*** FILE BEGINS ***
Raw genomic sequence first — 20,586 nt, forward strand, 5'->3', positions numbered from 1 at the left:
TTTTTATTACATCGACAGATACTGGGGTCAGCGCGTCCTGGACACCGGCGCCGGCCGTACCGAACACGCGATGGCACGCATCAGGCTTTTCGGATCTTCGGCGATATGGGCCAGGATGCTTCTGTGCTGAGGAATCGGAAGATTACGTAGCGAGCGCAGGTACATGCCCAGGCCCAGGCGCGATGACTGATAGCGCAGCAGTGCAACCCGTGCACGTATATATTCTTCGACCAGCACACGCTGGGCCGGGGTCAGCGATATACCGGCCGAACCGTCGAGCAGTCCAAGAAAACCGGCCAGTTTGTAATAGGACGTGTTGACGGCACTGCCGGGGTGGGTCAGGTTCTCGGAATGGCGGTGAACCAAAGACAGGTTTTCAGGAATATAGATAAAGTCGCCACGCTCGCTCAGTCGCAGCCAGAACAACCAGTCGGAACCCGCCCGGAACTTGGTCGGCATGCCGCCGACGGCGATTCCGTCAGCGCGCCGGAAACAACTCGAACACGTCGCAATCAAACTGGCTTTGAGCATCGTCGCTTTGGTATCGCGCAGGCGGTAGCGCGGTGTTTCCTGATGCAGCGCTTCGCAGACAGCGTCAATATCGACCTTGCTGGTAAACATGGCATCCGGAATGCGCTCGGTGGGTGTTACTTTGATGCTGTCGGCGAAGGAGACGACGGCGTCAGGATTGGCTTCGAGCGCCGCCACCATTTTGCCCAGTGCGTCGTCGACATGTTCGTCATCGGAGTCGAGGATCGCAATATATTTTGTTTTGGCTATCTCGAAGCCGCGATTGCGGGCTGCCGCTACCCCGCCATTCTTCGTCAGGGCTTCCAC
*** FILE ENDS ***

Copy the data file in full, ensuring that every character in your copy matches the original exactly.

Raw genomic sequence first — 20,586 nt, forward strand, 5'->3', positions numbered from 1 at the left:
TTTTTATTACATCGACAGATACTGGGGTCAGCGCGTCCTGGACACCGGCGCCGGCCGTACCGAACACGCGATGGCACGCATCAGGCTTTTCGGATCTTCGGCGATATGGGCCAGGATGCTTCTGTGCTGAGGAATCGGAAGATTACGTAGCGAGCGCAGGTACATGCCCAGGCCCAGGCGCGATGACTGATAGCGCAGCAGTGCAACCCGTGCACGTATATATTCTTCGACCAGCACACGCTGGGCCGGGGTCAGCGATATACCGGCCGAACCGTCGAGCAGTCCAAGAAAACCGGCCAGTTTGTAATAGGACGTGTTGACGGCACTGCCGGGGTGGGTCAGGTTCTCGGAATGGCGGTGAACCAAAGACAGGTTTTCAGGAATATAGATAAAGTCGCCACGCTCGCTCAGTCGCAGCCAGAACAACCAGTCGGAACCCGCCCGGAACTTGGTCGGCATGCCGCCGACGGCGATTCCGTCAGCGCGCCGGAAACAACTCGAACACGTCGCAATCAAACTGGCTTTGAGCATCGTCGCTTTGGTATCGCGCAGGCGGTAGCGCGGTGTTTCCTGATGCAGCGCTTCGCAGACAGCGTCAATATCGACCTTGCTGGTAAACATGGCATCCGGAATGCGCTCGGTGGGTGTTACTTTGATGCTGTCGGCGAAGGAGACGACGGCGTCAGGATTGGCTTCGAGCGCCGCCACCATTTTGCCCAGTGCGTCGTCGACATGTTCGTCATCGGAGTCGAGGATCGCAATATATTTTGTTTTGGCTATCTCGAAGCCGCGATTGCGGGCTGCCGCTACCCCGCCATTCTTCGTCAGGGCTTCCAC